since here we are discussing what is morally good or bad. 2000). and to punish evildoers. Nobody but a diehard libertarian would advocate giving customers whatever their hearts desire. there is redistribution of income violates the 8th Commandment against theft (Ahlseen. But. etc. governmental redistribution of income. Friedman (19960 and Levitt (1983) seem to believe that it is government’s obligation to provide for all kinds of individual and community needs.” Although this suggests that government is responsible for holding companies accountable for the harms they create (Trevino and Nelson. Our Founding Fathers understood that the right to “pursue happiness” meant that others could not infringe on our right to obtain these things. and pornography. The question is. 2000). Unfortunately. One other systemic problem with unbridled free markets is the sometimes exclusion of minorities and the poor. In fact. or business for that matter. to voluntarily provide funds for societal needs. either through our own means or with the help of others. not altruism. the proper. The right to education.S. which Friedman’s adherents feel government should implement as an alternative to corporate benevolance (Boatright. receive inadequate income to participate in many product markets and consequently cannot maximize their own satisfactions in any meaningful way. Wal-Mart refuses to carry CDs with lyrics or cover art it finds offensive (and in the process probably actually satisfies a customer group larger than teenagers—their parents). discrimination against the needs of segments that are too uneconomic or small to serve. 2000). not that the government. It is observed that these groups. health care. civil government should not provide for welfare. Nowhere in Scripture or the Constitution is there a call for progressive taxation and forced. must provide them to us (at taxpayers’ or stockholders’ coerced expense) (Ahlseen. 1999). It is the duty of individual citizens. not to provide all kinds of “public services” and “free lunches. Constitution is to preserve peace and order. we are considering ethics. promote justice and enforce the law. such compulsory In effect. the market does not always correct such abuses. means we have the right to obtain these.27 liquor targeted toward children and alcoholics. who should provide for their needs? This again raises the question of the relative roles of business. For example. However. . because they lack ownership of any of the factors of production beyond their unskilled labor. sometimes collectively through dedicated organizations. and private individuals in promoting the general good. handguns. government. limited role of government as found in both the Bible (especially Romans 13:1-7) and the U.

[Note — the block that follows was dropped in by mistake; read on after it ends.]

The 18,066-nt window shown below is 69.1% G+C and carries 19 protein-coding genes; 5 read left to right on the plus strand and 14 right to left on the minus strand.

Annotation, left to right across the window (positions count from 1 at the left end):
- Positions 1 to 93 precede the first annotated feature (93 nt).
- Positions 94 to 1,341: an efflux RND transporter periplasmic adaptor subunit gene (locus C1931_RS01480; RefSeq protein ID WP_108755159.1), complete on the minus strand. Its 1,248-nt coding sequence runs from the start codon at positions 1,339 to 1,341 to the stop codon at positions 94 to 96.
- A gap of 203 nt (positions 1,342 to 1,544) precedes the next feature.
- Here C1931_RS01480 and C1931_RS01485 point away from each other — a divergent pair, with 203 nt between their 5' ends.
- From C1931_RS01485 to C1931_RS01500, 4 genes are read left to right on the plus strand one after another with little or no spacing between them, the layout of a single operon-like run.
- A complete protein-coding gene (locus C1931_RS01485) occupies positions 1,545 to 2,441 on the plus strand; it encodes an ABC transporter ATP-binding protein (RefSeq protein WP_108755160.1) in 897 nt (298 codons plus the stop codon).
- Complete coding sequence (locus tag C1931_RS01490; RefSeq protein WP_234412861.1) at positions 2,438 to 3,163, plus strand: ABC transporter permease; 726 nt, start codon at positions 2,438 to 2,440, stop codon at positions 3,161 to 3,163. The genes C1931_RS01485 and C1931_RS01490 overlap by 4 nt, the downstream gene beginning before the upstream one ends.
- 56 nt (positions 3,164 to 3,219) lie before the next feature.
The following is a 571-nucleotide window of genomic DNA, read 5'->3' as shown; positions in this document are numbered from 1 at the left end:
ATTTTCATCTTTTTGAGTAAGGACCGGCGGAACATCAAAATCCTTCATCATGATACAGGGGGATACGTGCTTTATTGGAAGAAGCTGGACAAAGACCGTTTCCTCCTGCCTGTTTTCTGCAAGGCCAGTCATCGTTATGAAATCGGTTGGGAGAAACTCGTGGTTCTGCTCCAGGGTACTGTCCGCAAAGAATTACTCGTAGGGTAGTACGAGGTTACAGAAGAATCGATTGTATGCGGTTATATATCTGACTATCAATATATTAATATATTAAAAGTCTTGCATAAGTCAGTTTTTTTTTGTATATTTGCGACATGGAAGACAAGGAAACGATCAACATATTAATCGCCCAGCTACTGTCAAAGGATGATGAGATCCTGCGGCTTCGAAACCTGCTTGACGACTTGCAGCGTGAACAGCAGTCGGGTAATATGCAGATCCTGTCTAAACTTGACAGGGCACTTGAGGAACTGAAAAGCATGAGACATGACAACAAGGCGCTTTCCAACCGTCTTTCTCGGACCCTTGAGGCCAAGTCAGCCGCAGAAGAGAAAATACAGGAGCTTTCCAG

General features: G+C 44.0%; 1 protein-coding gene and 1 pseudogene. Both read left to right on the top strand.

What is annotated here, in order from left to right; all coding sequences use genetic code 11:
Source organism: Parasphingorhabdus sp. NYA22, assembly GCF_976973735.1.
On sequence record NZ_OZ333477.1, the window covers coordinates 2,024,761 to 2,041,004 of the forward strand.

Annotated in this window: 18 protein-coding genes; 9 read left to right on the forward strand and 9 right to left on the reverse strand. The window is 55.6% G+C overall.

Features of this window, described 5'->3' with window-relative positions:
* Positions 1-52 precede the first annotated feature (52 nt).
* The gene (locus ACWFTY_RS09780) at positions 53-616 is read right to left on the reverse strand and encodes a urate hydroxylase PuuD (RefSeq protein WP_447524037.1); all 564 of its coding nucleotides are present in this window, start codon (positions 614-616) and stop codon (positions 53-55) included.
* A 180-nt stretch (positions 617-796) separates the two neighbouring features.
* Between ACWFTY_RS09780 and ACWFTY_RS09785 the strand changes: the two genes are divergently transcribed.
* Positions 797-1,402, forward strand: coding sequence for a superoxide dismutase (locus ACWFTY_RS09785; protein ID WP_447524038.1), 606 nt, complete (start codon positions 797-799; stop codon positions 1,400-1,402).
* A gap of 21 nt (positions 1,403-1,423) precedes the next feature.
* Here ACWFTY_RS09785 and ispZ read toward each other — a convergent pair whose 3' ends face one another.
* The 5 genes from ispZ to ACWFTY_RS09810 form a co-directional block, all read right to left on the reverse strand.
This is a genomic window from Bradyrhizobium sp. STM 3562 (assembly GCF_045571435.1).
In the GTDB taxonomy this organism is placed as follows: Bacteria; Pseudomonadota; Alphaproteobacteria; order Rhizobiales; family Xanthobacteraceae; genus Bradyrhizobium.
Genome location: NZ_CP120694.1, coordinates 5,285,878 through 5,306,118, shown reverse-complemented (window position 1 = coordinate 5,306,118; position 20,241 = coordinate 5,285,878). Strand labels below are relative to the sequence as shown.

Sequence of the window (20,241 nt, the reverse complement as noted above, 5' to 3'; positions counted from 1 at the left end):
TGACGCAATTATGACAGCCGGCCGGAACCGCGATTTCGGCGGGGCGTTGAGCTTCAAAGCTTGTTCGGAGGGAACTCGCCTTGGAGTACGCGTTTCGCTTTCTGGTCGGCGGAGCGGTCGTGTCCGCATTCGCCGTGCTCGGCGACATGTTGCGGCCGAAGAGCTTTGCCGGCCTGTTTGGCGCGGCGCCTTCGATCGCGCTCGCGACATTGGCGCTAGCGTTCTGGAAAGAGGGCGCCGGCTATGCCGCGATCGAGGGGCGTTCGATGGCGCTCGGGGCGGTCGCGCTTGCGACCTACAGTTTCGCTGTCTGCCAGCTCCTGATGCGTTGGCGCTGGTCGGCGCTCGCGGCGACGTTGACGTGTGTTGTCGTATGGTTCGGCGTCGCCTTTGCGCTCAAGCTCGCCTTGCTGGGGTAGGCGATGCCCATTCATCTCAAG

and even on occasion eliminate important aspects of public life (Brenkert. 1996). Once you add social goals to the demands of serving customers. We should not expect corporations to do what they are neither competent nor organized to do…” (p. or lower the wages (price of labor) of your workers. Devotion of corporate resources to social causes is contrary to an implied contract with investors to maximize their profits and is. not part of their proper economic role in the business system (Friedman. transform.” we would still end up with unelected businesspeople substituting their judgment of what constitutes the social good for consumers' beliefs or the views of elected policymaking officials. Friedman. DeGeorge (1990) warns: “There is great danger in expecting corporations to take upon themselves the production of public welfare. your business suffers and stockholders starve. an improper corporate function. because they already have enormous power and are not answerable for its use to the general public. Since these arguments concern harms. 74). 1996). thereby taxing them. Alternatively. not business. the “Adam Smith’s invisible hand doesn’t work” arguments. Corporate responsibility for public welfare threatens to reduce. Executives become unelected civil servants with the power to tax some group(s). ). p. Politicians are elected by the public and are expected to have the common good as their end. (Benkert. 1995). It should be the role of individuals. In effect. In the case of provision of welfare. 1996. while meritorious. 1996). 1996). you must raise the price to your consumers. to provide for such needs since for business to go beyond profit maximization would not be in shareholders' best interests and would constitute social engineering. .28 To conclude this discussion on the economic role of business. The corporation is not a welfare agency. they are relevant to ethical CSR and should be taken seriously by managers who would like to replace the hand of government with “the hand of management” (Goodpaster and Matthews. and corporations become government agencies. you are taxing the owners via deliberations that do not include their representation ("taxation without representation") and spending these taxes on social causes. are actually irrelevant to altruistic CSR. There does not appear to be any instances of a corporation deciding which causes to support and to what extent by polling its stockholders (Bowie. 1982. 171). and making a profit for stockholders. but is rather an economic association with specific and limited responsibilities (Novak. 1996 Although polling stockholders on proposed CSR initiatives might help solve the problem of “taxation without representation. in the process taxing them (Friedman. tantamount to stealing stockholders’ money. employing workers. individuals and charities provide a better option to government and business. in effect.